Capsule reviews and notes from day seven of the Toronto International Film Festival.
Does it count as a Juliette Binoche double bill if there’s a night’s sleep in the middle? That and other metaphysical questions will be asked and probably not answered on TIFF hump day.
Non-Fiction (France, Olivier Assayas, 4) Shop talk and debate about the digital future of the book industry act as the text for a publisher (Guillaume Canet), his wife (Juliette Binoche) a novelist (Vincent Macaigne), and their circle, with infidelity the subtext. Affectionate satire of the intelligentsia is formally conventional except for one factor—having its people talk about the things they would actually talk about.
Anthropocene: The Human Epoch (Canada, Jennifer Baichwal & Nicholas de Pencier & Edward Burtynsky, 4) Documentary prowls the world depicting the massive scale of Homo sapiens’ alterations to the planetary environment. Titanic in its scope and paradoxical in the beauty of its hellishness—though the narration does not grapple with the way its visual language portrays humanity as a destructive invasive species in need of dramatic culling.
Spoiler for next Avengers movie: the surviving Marvel heroes confront a triumphant Thanos. He ushers them into his plush screening room and shows them Anthropocene. The Avengers huddle. Finally Captain America strides over to Thanos and says, “Fair enough.”
Border (Sweden, Ali Abbasi, 4) Customs officer whose ability to smell fear and shame makes her a standout at her job feels a powerful attraction for a traveler whose Neanderthal-like features resemble her own. Beguiling weird tale framed, lit and edited in the style of a social realist drama.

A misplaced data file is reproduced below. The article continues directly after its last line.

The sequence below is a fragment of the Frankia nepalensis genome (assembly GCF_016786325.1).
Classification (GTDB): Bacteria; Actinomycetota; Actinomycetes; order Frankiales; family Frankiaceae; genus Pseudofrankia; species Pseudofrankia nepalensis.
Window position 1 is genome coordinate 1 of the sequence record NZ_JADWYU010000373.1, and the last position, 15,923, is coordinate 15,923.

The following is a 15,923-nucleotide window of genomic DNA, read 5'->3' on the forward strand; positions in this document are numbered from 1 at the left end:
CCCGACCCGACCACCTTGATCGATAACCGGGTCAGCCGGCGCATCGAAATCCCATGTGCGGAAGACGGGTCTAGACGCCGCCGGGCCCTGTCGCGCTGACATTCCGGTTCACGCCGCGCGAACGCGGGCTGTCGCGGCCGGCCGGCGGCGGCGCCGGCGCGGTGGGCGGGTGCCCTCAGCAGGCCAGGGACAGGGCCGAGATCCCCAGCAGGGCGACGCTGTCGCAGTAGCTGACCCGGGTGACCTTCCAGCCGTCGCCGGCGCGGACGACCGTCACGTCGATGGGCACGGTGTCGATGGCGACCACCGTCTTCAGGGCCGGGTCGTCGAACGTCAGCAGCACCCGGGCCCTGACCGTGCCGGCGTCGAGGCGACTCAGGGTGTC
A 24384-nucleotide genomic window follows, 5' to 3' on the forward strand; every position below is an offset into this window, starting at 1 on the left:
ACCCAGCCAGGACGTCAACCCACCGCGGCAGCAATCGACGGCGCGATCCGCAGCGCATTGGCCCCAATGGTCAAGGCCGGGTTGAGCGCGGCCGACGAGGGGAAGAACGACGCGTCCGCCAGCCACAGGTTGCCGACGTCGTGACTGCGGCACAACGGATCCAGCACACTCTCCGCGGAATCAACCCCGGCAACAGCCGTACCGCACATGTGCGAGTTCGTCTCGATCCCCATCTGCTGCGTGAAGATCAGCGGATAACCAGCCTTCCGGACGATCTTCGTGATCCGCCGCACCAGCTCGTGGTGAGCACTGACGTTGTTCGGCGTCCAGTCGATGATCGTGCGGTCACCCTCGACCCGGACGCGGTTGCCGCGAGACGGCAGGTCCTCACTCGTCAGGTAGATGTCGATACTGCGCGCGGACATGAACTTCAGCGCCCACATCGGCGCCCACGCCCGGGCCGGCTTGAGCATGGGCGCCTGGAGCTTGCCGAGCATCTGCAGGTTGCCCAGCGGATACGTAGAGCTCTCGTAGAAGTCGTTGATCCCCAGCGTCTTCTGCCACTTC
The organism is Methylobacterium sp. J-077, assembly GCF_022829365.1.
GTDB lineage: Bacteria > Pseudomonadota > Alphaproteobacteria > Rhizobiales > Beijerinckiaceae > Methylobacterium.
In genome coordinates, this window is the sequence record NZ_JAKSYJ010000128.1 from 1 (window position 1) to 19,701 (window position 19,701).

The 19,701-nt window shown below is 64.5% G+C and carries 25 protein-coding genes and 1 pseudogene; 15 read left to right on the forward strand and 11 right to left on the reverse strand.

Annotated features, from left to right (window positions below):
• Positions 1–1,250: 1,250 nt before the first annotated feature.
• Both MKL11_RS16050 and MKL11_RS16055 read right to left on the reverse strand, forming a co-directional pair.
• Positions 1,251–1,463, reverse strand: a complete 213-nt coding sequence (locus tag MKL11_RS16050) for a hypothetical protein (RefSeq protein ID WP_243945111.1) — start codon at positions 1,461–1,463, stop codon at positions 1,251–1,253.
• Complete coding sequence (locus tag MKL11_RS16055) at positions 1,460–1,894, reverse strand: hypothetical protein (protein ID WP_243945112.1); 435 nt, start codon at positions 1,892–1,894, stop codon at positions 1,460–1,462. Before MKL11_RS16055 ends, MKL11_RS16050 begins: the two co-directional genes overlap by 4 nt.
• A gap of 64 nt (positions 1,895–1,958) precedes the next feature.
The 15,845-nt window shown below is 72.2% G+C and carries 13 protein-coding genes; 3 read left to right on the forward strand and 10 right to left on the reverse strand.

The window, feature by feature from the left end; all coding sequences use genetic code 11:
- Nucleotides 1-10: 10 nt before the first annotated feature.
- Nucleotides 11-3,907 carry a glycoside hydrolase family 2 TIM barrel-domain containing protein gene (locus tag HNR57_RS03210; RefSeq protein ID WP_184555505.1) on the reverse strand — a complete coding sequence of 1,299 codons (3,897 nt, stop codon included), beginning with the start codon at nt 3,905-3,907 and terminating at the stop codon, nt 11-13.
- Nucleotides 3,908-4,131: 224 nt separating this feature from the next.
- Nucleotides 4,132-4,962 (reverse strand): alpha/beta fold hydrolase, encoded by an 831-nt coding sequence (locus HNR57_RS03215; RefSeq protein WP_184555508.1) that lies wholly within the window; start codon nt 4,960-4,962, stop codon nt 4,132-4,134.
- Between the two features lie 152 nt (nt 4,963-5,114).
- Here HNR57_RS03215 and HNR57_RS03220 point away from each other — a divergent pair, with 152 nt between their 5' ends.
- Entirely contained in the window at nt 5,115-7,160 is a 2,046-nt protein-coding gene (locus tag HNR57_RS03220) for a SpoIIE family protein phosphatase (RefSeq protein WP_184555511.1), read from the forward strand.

Don’t find out much more than this before going to see it.
Asako I & II (Japan, Ryusuke Hamaguchi, 4) Reserved coffee shop clerk avoids telling her new boyfriend that he’s a dead ringer for her swoon-worthy first love, who up and vanished on her two and a half years ago. Truffautesque comedy-drama manages something even rarer than a successful tone shift—a subtle successful tone shift.
Woman at War (Iceland, Benedikt Erlingsson, 3) Choir leader who doubles as an eco warrior plans one last attack against the power grid before heading to Ukraine to meet her new adopted daughter. Though not without charm, this mix of whimsy and satire never quite locks into a comic style or point of view.
Capsule review boilerplate: Ratings are out of 5. I’ll be collecting these reviews in order of preference in a master post the Monday after the fest. Films shown on the festival circuit will appear in theaters, streaming platforms and DVD over the next year plus. If you’ve heard of a film showing at TIFF, I’m probably waiting to see it during its upcoming conventional release.